This is a collection of poems which together prove the Sylow theorems.
Notes on pronunciation
 Pronounce \(\vert P \vert\) as “mod P”, \(a/b\) or \(\dfrac{a}{b}\) as “a on b”, and \(=\) as “equals”.
 \(a^b\) for positive integer \(b\) is pronounced “a to the b”.
 \(g^{1}\) is pronounced “gee inverse”.
 “Sylow” is pronounced “seelov”, for the purposes of these poems.
 \(p\) and \(P\) and \(n_p\) are different entities, so they’re allowed to rhyme.
Monorhymic Motivation ^{1}
Suppose we have a finite group called \(G\).
This group has size \(m\) times a power of \(p\).
We choose \(m\) to have coprimality:
the power of \(p\)’s the biggest we can see.
Then One: a subgroup of that size do we
assert exists. And Two: such subgroups be
all conjugate. And \(m\)’s nought mod \(n_p\),
while \(n_p = 1 \pmod{p}\); that’s Three.
Theorem One
Little Lemmarick
Subtitle: “The size of the normaliser \(N\) of a maximal \(p\)subgroup \(P\) has \(N/P\) coprime to \(p\)”
There was a \(p\)subgroup of \(G\)
(by Cauchy). The largest was \(P\).
Let \(N\) normalise,
Take \(\dfrac{N}{P}\)’s size,
Suppose that it’s zero mod \(p\).
Now \(\dfrac{N}{P}\) also has some
psubgroup (by Cauchy); take one.
Take it unprojected,
\(P\)’s most big? Corrected!
We’ve found one sized \(p \vert P \vert\): done.
Introductory Interlude (to the tune of “Jerusalem”)
Subtitle: “\(\{P\}\) is an orbit of size \(1\) under the conjugation action of \(P\) on the set of \(G\)conjugates of \(P\)”
Let \(X\) be \(P\)’s orbit under \(G\)
Acting by conjugation.
Mod \(G\) o’er \(N\)’s the size of \(X\)
The Orbit/Stabiliser’s done.
And in its turn, \(P\) acts on \(X\)
By conjugating, as before,
Then \(P\) is certainly all alone:
Its orbit is itself, no more.
Let \(gPg^{1}\) be alone,
\(P\) stabilises it, and hence
\(pgPg^{1}p^{1}\)
Is \(gPg^{1}\)  from whence
We conjugate by \(g^{1}\):
\(g^{1}Pg\) fixes \(P\).
\(g^{1}Pg\) is in \(N\),
so \(\pi\) applies. From this, we’ll see:
Cinquain Claim ^{2}
Subtitle: “\(\{P\}\) is the only orbit of size \(1\)”
A claim:
\(\pi(g^{1}Pg)\) is \({1}\).
Call it \(K\). If false, \(p\)
divides \(\vert K \vert\),
as \(\pi\)
a hom ^{3}.
Also, \(\vert K \vert\)
divides \(\vert N/P \vert\)
(Lagrange). Then Lemmarick proves: \(K\)
Is \({1}\).
Trochaic Tetrameter Tying Together ^{4}
Subtitle: “\(\{P\}\) is Sylow, since \(G/N\) has size coprime to \(p\)”
\(\pi\) has kernel \(P\)  but also
\(K\) is \({1}\), so lies inside it.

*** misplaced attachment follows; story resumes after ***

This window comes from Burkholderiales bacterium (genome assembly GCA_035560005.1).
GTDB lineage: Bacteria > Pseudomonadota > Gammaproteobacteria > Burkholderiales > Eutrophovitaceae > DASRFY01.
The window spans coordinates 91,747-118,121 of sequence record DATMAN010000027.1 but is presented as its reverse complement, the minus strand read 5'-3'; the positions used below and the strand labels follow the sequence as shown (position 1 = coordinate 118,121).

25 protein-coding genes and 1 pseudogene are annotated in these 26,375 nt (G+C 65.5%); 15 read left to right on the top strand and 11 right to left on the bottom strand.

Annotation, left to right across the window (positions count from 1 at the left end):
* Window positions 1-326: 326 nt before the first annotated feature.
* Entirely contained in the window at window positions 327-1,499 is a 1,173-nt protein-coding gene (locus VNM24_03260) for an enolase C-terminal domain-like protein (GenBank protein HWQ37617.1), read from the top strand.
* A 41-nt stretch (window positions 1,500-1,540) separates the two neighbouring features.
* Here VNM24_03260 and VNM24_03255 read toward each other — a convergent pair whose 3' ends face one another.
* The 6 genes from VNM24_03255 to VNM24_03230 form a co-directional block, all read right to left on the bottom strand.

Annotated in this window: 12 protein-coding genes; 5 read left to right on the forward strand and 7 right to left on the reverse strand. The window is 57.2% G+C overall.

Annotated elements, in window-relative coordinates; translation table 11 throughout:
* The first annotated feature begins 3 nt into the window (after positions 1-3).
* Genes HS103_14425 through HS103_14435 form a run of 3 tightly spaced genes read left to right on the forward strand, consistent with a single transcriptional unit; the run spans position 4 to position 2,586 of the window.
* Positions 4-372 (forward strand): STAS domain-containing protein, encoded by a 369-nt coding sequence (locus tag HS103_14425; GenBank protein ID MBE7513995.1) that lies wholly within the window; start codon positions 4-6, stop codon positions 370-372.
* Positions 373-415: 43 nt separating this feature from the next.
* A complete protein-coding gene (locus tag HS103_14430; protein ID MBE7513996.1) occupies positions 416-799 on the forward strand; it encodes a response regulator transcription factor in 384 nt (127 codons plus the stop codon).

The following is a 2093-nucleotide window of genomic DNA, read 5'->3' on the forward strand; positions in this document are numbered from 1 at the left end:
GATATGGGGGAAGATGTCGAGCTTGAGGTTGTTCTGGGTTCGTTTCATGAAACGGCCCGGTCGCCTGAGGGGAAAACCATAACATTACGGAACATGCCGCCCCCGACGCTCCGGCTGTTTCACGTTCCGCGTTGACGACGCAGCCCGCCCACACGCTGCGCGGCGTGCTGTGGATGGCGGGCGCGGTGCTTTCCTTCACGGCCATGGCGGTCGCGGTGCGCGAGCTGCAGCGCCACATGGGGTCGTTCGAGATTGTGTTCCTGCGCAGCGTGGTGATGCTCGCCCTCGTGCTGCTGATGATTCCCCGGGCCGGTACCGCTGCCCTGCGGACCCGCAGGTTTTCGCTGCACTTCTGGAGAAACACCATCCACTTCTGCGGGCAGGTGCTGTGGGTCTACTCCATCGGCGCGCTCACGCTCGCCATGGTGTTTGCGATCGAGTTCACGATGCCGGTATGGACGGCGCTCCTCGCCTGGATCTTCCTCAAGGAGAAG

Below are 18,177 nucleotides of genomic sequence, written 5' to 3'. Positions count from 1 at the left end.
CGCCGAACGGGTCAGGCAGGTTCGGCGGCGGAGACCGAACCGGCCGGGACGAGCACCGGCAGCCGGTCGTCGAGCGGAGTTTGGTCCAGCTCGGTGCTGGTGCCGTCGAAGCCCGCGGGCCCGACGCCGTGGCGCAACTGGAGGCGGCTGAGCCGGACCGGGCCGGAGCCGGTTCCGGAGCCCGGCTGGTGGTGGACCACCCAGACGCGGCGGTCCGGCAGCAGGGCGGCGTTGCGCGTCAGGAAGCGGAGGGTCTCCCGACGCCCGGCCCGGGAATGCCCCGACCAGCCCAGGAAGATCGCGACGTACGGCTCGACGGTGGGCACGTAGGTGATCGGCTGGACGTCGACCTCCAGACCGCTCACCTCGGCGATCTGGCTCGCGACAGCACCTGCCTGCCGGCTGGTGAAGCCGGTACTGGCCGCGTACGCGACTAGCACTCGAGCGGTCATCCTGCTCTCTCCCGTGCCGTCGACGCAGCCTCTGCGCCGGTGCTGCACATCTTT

\(P\) contains \(g^{1}Pg\);
Both have size \(p^a\). So
since they’re finite, they’re the same set.
Any set alone in orbit
must be \(P\). The class equation
Tells us \(\vert G \vert / \vert N \vert\) is
Just precisely \(1 \pmod{p}\). Then
\(\vert G \vert / \vert P \vert\) is not a
multiple of \(p\) because it’s
\(\vert \dfrac{N}{P} \vert\) multiplied by
\(\dfrac{ \vert G \vert }{ \vert N \vert }\) and \(p\) can’t
possibly divide those two. So
Maximal the power of \(p\) is:
\(P\)’s a Sylow \(p\)subgroup.
Theorem Two  Quadquatrain ^{5}
A Sylow \(p\)subgroup let \(Q\) be:
a subgroup, size \(p^a\).
Because it’s the same size as was \(P\),
it acts on \(X\) in the same way.
Mod \(p\), we have \(\vert X \vert\) is \(1\) 
the orbits of \(Q\) will divide it;
Now invoke the class equation:
an orbit, size \(1\), lies inside it.
We dub this one \(gPg^{1}\),
then \(g^{1}Qg\)’s in \(N\).
Projection works just as well in verse:
\(\pi(g^{1}Qg)\) is \({1}\).
The previous poem’s our saviour:
\(g^{1}Qg\) is in \(P\).
The Pigeonhole tells its behaviour:
that \(P\) is \(g^{1}Qg\).
Theorem Three  Hindmost Haiku ^{6}
\(\vert X \vert\): \(1 \pmod{p}\)
Orbit \(X\) divides \(G\)’s size:
We have proved the Third.

This is not a sonnet  it is six lines too short, and is monorhymic rather than following a more varied rhyme scheme. I started out intending it to be a sonnet, but all the rhymes for “p”, “G” and so forth were irresistible. “Power” is a monosyllable. ↩

I use a form of reverse cinquain, with syllable count 2,8,6,4,2,2,4,6,8,2. ↩

“Hom”, of course, is short for “homomorphism”. Imre Leader used it all the time, so I took it to be legitimate. ↩

This section is unrhymed; although Shakespeare rhymes his tetrameter, Longfellow doesn’t. The strong iambic nature of English makes enjambement very natural to write when you’re constrained to trochees, so I have just gone with the flow. ↩

Quatrains have a variety of allowable rhyme schemes, but I plumped for ABAB for the sake of variety. Yes, “N” rhymes with “one”. For the purposes of scansion, pronounce each line as the first line of a limerick, with an optional weak syllable at the end if necessary. ↩

I know that a haiku should mention a season, etc  but that is a constraint I am willing to relax. Gareth pointed out that if “sum” and “size” were synonymous, then “ X : 1 (mod p)/Orbit X divides G’s sum/A proof of the Third” would mention the season “sumA”. ↩